Next, as an example demonstrating the mobile fixed-point camera, we studied us of the MAV as a camera to compensate for blind spots when operating an industrial robot remotely. The remotely controlled robot arm was arranged as shown in Figure 4, while watching video from a networked camera placed near the robot arm. However, the robot arm itself, as well as work items sometimes obstructed the view, so it was difficult to see the end of the robot arm at all times. As such, we used the MAV reported here to verify that it can be used as a mobile supporting camera to compensate for blind spots. The MAV itself was radio controlled, and the video from the onboard camera was also obtained wirelessly.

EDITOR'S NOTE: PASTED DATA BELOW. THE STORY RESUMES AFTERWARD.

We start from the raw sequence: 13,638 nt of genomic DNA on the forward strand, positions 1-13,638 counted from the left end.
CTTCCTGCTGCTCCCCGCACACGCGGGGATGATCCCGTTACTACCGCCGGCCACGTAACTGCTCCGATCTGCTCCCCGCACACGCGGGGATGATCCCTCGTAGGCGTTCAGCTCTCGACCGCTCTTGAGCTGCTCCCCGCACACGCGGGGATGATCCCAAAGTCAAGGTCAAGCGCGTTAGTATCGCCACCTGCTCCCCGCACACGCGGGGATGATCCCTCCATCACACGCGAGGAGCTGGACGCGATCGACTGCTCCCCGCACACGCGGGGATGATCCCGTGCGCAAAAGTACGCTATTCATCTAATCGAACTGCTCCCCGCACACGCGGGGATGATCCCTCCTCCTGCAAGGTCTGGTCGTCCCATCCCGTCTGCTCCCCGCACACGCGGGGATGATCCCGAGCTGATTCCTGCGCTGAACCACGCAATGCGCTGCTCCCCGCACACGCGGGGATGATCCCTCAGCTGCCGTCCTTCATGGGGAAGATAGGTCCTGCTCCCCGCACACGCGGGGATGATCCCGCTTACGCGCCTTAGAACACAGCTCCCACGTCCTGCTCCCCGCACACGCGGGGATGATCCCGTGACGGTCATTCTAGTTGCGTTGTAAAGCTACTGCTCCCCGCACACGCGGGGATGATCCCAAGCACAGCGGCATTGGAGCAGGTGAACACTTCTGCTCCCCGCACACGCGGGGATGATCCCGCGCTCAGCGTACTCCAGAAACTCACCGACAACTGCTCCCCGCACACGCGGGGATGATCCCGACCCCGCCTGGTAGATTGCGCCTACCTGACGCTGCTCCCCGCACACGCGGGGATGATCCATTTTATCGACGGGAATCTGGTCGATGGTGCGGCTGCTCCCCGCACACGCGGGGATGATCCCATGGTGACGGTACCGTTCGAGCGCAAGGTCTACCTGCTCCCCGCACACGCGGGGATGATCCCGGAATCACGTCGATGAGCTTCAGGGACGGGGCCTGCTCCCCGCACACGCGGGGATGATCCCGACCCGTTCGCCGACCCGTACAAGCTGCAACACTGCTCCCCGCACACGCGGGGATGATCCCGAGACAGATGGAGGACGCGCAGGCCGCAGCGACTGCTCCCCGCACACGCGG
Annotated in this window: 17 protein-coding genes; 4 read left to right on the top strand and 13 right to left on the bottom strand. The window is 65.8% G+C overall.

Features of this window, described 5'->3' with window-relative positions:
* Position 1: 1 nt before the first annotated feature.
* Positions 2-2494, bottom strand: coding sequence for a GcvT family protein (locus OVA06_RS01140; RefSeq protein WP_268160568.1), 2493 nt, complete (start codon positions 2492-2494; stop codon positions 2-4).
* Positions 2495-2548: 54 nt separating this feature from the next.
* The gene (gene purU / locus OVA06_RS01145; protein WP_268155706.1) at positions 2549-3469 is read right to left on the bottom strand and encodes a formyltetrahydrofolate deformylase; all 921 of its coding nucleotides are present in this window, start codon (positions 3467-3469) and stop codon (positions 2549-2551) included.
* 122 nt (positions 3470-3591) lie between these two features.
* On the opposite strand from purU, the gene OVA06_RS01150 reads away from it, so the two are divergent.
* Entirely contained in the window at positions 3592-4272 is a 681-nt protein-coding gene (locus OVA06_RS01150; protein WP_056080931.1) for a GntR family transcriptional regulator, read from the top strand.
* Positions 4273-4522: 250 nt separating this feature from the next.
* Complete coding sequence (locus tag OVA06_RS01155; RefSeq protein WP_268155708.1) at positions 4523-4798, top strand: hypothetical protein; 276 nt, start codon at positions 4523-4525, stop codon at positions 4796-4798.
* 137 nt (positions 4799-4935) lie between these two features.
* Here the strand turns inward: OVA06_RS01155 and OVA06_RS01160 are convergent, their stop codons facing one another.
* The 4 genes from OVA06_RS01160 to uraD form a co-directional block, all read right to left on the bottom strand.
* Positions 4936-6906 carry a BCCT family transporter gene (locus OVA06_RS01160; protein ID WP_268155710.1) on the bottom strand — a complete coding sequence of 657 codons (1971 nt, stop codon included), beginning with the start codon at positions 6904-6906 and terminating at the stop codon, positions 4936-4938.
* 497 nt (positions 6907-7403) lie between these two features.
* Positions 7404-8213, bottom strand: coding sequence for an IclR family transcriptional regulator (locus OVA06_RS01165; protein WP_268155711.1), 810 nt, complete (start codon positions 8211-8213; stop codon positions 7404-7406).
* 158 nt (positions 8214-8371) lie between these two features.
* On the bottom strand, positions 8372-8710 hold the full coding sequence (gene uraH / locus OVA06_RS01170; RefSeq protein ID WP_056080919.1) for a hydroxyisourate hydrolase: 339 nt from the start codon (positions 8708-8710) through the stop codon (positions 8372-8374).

In the experiments, the MAV attached to the H-beam on the ceiling opposite the robot arm, and by filming the robot arm, a good view of the end of the arm was possible during work as shown in Figure 5. This promises to enable even more accurate remote control of the robot arm (refer to attached video).


Figure2  Schematic diagram of attachment mechanism


Figure3 Camera angle experiment


Figure 4 Robot arm and MAV control systems


Figure 5 Images of the arm* tip while working

*This arm (Muscular Robot) was developed by the subsidized project from the Ministry of Economy, Trade and Industry; the project has been undertaken by Hitachi-GE Nuclear Energy, Ltd. as a member of the International Research Institute for Nuclear Decommissioning.